Constant schedule changes force teachers to abruptly adapt


Graphic by Mishael Gill ’23

Despite having only one remote Wednesday this month, teachers have adapted different systems to manage their own kids who are also learning remotely. The constant schedule changes have forced teachers to rapidly make changes to their childcare—often without warning.

Due to the PSAT and SAT testing that took place this month, March’s schedule has had a  unique structure that eliminated most remote Wednesdays. This is not uncommon—the school schedule has varied from week to week as Staples converts between different attendance models.

Teachers are forced to not only reevaluate their routines in regard to their teaching, but also their families.

“It’s the fact that we keep changing the schedule that’s keeping me on my toes,” Science teacher Heather Wirkus said. “I do appreciate that they let us know a little far in advance this time, but it’s hard because to go from early dismissal to full-day to in-person to at-home. It does affect where I have to be and when,” 

 PE teacher Nicole Comerford feels similarly.

“It’s just a little extra planning each week to figure out my pickups and drop-offs depending on my kids’ schedule which seems to be ever-changing as well,” Comerford said. 

For teachers, planning classes around the fluid schedule has also been challenging.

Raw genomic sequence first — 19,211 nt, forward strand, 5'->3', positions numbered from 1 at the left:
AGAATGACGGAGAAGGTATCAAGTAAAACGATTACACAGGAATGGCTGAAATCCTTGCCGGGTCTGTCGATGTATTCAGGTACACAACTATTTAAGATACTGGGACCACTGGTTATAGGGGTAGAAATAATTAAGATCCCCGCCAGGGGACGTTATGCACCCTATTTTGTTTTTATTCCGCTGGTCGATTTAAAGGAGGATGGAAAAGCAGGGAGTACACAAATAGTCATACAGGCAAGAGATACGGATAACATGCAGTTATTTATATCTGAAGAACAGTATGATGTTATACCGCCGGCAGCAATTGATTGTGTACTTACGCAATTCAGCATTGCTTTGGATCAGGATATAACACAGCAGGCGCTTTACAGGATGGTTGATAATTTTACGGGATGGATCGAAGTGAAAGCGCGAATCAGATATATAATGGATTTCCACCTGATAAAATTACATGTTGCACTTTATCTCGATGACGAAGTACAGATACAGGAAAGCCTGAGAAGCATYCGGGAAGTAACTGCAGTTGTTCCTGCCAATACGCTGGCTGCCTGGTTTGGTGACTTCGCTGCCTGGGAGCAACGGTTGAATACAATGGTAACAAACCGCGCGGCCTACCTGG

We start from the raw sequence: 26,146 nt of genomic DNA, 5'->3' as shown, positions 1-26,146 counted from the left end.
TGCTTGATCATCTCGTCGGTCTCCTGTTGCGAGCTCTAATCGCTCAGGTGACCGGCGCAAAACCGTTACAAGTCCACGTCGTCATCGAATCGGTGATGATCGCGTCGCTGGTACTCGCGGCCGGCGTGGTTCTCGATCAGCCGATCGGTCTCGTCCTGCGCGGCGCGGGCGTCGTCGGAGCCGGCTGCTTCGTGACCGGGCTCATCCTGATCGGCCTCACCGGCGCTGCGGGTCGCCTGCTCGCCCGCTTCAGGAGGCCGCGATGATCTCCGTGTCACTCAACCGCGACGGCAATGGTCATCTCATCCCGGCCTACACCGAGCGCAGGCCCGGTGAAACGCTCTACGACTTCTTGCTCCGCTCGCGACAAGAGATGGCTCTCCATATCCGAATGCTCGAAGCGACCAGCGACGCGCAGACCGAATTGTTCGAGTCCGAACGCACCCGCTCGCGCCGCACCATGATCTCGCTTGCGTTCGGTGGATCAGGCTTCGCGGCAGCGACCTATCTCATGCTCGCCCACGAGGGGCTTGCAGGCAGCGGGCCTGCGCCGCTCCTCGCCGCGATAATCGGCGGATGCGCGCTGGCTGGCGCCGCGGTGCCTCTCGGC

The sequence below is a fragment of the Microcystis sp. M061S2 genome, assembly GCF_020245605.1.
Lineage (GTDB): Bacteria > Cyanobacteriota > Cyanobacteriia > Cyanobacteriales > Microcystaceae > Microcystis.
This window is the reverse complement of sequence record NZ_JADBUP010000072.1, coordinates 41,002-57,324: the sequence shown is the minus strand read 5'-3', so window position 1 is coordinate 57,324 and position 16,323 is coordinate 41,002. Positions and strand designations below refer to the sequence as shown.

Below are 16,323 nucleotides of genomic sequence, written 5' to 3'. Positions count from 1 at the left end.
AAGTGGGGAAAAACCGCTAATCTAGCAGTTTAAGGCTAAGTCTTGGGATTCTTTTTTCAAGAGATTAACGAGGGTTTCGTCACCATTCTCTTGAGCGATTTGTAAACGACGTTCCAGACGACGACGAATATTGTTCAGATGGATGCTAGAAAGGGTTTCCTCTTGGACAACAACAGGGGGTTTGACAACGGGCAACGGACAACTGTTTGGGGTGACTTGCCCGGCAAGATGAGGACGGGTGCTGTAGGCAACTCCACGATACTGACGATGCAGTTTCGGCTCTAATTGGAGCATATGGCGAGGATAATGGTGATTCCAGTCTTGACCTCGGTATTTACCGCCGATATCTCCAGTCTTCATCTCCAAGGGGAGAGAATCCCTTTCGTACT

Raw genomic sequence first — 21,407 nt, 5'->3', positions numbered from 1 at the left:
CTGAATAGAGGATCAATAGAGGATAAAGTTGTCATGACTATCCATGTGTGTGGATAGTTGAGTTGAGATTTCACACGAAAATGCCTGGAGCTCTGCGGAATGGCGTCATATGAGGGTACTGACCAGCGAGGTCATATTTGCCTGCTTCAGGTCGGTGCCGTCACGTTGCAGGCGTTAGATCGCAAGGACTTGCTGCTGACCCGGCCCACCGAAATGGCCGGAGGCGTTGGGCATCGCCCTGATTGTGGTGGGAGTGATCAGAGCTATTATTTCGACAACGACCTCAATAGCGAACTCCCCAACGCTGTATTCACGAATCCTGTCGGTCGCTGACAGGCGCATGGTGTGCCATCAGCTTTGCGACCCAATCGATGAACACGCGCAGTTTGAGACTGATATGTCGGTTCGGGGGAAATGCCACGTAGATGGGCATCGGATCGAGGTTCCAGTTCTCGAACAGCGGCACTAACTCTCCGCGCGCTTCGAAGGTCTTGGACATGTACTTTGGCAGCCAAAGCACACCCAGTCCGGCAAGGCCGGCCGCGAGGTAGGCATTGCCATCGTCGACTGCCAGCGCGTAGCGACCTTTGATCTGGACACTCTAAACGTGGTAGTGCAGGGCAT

“From a teacher perspective, planning became even more of a nightmare with the 75% versus the hybrid because now you’re keeping track of six different cohorts and not just three,” Wirkus said.

“If you’re trying to cover a certain topic by a given amount of time, you have even less days to do that now. So I would say that is the major problem with missing remote days,

— Wole Ogunkoya

The 75% model began in the month of March, which saw additional schedule changes due to three standardized testing days. Social Studies teacher Wole Ogunkoya explained the impact of losing most remote Wednesdays in the month of March. 

“If you’re trying to cover a certain topic by a given amount of time, you have even less days to do that now. So I would say that is the major problem with missing remote days,” Ogunkoya said.

In order to keep their classes as uninterrupted as possible, Math teacher Kerrigan Warnock explained that she and her colleagues are continuing to be lenient by keeping their assignments and coursework to a minimum. “It’s definitely harder, so I’ve been totally more lenient […] I normally would give homework every day, now this year I’m giving less.”

Now that Staples is shifting to a fully in-person model, remote Wednesdays will be replaced with an in-person shortened day. According to Comerford, the new schedule is yet another adaptation that the Staples community will have to make but can easily adjust to. 

“I think we’ve learned that everything this year is an adjustment,” Comerford said. “Be ready for change, be ready for what comes at you, and […] go at it with an open mind and make it work.”